Your dream comes to an abrupt end with the alarm clock's screech, and your heart sinks. You have a long commute to face, but that's not all. At least eight hours stretch ahead with a manager who cares nothing for you or your co-workers. All she's interested in is results, results, results. As she said yesterday, "We're not here to have fun!"
If this scenario sounds familiar, you'll know all about the "Produce or Perish" style of management. This gruesomely but accurately named approach is rarely appropriate and is often counter productive.
After all, if you're treated callously or with suspicion, you might feel resentful or afraid in response. Then your behavior arouses further concerns for your manager, who "ups the ante" and tightens his grip further. Together, you can get locked in a negative cycle – and you certainly won't be productive.
Surely a more human approach to work would make more sense? That's certainly the way I lean, and I've had many, dare I say it, happy times with team members to show for it. I've even made some lifelong friends this way.
I've been delighted to see people grow in confidence and develop their abilities. They've taken on extra responsibilities and even created whole new areas of work that have brought the team's performance up a level. And when they wake up in the morning, they're looking forward to coming in to work, so it hasn't crossed their minds to leave.
But it's not been all fun and laughter. We've also survived some enormous challenges together, and produced great work under high pressure, thanks to our skill and the trust and respect we've built up between ourselves. The trick has been to know when to snap into action and when to pause to accommodate individual or team needs.
Sometimes, it's not for want of trying by a manager that tasks come before people. In an emergency, everyone needs to jump to it, adopt their official role without question, and focus on delivering what's needed to get through it. And this needn't be an unpleasant experience. In fact, the adrenalin rush as you all up your performance can be thrilling. Afterwards, too, the team can feel stronger, having pulled together and succeeded against the odds. But "fire fighting" should be the exception to the rule – if we're honest, we all need a breather and a "thank you" eventually, to top up our energy levels and prevent burnout.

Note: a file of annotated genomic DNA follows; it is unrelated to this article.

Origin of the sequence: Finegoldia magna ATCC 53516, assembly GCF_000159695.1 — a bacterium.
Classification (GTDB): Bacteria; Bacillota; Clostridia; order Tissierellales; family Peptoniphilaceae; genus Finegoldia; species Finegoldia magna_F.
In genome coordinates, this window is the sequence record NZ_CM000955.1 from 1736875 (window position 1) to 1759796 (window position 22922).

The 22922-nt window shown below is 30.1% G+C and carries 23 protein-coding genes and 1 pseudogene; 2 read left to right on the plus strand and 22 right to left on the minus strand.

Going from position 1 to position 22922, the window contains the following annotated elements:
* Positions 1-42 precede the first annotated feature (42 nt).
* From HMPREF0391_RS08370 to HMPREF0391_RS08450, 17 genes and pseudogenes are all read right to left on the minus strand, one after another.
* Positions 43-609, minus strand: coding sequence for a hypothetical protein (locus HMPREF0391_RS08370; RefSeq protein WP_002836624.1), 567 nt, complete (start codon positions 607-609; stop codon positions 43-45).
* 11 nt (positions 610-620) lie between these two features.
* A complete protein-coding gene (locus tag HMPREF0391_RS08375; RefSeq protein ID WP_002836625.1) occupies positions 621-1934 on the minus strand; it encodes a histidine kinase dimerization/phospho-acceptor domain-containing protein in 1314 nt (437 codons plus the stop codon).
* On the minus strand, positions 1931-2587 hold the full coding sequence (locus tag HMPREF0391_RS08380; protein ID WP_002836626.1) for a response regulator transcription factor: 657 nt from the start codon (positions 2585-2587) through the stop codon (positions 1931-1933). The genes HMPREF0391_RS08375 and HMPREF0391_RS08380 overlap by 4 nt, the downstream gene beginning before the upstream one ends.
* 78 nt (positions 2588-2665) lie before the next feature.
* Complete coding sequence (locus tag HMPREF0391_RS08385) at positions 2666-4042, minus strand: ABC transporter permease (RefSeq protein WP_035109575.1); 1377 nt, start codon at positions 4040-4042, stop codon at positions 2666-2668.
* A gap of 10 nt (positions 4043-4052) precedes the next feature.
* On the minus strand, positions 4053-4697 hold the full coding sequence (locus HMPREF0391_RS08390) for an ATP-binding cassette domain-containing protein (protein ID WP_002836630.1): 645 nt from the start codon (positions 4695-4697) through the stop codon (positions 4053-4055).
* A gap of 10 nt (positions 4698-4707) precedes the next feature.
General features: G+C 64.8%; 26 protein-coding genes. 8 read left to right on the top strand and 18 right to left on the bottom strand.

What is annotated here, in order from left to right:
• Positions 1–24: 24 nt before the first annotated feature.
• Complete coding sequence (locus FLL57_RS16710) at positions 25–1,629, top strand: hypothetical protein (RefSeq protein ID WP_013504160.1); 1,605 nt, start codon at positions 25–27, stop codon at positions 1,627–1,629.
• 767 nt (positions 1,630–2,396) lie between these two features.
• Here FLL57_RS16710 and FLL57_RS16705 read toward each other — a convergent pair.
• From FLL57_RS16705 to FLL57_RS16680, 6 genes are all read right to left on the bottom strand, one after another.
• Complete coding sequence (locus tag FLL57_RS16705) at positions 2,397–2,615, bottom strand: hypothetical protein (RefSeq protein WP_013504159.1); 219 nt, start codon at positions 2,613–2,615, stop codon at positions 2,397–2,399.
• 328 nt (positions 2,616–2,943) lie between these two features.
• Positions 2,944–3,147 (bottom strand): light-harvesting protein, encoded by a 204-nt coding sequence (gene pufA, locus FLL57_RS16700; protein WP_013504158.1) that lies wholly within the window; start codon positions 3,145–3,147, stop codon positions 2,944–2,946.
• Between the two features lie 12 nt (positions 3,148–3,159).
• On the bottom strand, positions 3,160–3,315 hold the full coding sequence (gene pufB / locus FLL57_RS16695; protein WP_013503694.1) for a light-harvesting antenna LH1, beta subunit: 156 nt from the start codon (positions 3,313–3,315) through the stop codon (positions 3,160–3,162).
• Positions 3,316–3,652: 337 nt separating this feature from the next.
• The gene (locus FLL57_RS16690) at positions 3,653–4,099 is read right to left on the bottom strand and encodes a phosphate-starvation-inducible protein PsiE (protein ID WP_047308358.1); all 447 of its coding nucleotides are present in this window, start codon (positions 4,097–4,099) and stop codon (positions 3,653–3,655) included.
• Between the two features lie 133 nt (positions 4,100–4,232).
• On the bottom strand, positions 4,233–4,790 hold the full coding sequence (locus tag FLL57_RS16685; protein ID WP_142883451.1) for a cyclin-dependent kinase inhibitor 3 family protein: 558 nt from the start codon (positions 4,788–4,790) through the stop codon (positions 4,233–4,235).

Team members can also wither away less dramatically. A manager who's been promoted due to her technical abilities alone, perhaps automatically after a certain length of service, may or may not have any people or task management skills. That's something no team should have foisted on it, yet this scenario is horribly familiar too. Think of the dedicated researcher whose university tenure demands he also teach and mentor students, regardless of whether he wants to or has any flair for it. Or the brilliant architect whose consultancy grows until she's employed a substantial team of highly qualified colleagues – none of whom will stay, due to her neglecting the human side of the business.
Now that I've discovered the Blake Mouton Managerial Grid, I can see the pitfalls of the oh-so-tempting "Country Club" style, and the ineffective compromise of the "Middle-of-the-Road" style. And I recognize that my most successful experiences with a team have involved Transformational Leadership, an extension of the high results and high concern for people style of Team management.
What lessons about leadership style have you learned by managing, or being managed as part of, a team? And what's your preference?
One of the few spaces that can have real impact in improving LGBTQ+ equality is the workplace. But it takes effort; and it's not only up to our LGBTQ+ colleagues. It's up to the rest of us, too.
This is the Third of a three-part series called Your Career. Recap on Part (Resume Prep & Job Search), here; and Part 2 (Interviewing), here. Getting a new job can be exciting, confidence-building and a little bit nerve-wracking. It means you performed well at your interview and showed your potential new employer that you have […]
It's natural to have a moment of doubt when you take that great leap into the unknown: a feeling new managers know all too well.
I prefer a supportive, coaching style to be used with me. I also prefer using that when I manage other people. I like having a lot of freedom and the autonomy to make decisions, but I am responsible. I like giving other people that freedom too, but I've learned that not everybody is equally responsible or happy to get opportunities to prove him/herself.